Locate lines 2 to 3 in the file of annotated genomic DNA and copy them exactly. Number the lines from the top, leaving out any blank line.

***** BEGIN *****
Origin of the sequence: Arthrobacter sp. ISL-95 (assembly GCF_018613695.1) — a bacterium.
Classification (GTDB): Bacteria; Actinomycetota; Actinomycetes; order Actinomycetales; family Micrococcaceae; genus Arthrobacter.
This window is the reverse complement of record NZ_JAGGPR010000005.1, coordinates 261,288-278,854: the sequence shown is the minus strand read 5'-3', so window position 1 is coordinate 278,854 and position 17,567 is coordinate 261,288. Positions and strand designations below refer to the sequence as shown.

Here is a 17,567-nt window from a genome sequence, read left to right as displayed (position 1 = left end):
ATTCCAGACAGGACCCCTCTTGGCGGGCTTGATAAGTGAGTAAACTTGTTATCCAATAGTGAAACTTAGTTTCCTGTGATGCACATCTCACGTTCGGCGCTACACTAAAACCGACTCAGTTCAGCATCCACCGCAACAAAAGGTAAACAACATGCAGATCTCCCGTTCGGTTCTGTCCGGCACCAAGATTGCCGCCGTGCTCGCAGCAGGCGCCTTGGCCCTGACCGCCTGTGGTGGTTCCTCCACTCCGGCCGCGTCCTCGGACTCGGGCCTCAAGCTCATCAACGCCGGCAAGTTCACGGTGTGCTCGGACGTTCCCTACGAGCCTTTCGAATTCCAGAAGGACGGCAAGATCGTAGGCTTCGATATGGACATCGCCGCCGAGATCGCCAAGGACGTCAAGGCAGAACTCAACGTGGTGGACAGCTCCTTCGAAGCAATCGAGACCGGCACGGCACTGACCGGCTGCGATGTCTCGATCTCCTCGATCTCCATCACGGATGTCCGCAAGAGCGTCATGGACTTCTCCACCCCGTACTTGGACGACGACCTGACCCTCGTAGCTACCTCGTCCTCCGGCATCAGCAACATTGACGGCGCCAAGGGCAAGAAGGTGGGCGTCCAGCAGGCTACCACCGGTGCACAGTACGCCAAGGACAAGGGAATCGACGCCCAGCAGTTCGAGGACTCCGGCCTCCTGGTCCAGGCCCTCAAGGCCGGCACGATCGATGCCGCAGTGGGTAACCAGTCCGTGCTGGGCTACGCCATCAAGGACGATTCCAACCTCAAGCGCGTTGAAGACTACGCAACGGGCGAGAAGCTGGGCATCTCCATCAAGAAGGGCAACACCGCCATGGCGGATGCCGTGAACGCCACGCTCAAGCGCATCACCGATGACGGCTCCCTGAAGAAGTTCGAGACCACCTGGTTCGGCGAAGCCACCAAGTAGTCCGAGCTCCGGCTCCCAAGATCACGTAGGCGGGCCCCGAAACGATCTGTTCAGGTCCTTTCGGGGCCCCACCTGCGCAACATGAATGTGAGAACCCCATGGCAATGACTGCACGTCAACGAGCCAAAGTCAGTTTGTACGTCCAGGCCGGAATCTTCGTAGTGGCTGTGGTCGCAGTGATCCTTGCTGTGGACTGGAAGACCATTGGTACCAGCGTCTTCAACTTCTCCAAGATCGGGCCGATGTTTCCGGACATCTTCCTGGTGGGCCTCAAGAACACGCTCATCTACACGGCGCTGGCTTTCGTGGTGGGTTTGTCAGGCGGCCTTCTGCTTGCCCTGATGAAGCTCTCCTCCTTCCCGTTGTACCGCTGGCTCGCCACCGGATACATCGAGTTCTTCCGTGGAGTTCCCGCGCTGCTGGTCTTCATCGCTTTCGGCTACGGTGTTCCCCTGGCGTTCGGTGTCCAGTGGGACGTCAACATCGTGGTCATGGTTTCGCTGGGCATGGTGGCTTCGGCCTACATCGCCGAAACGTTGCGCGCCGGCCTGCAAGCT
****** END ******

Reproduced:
Classification (GTDB): Bacteria; Actinomycetota; Actinomycetes; order Actinomycetales; family Micrococcaceae; genus Arthrobacter.
This window is the reverse complement of record NZ_JAGGPR010000005.1, coordinates 261,288-278,854: the sequence shown is the minus strand read 5'-3', so window position 1 is coordinate 278,854 and position 17,567 is coordinate 261,288. Positions and strand designations below refer to the sequence as shown.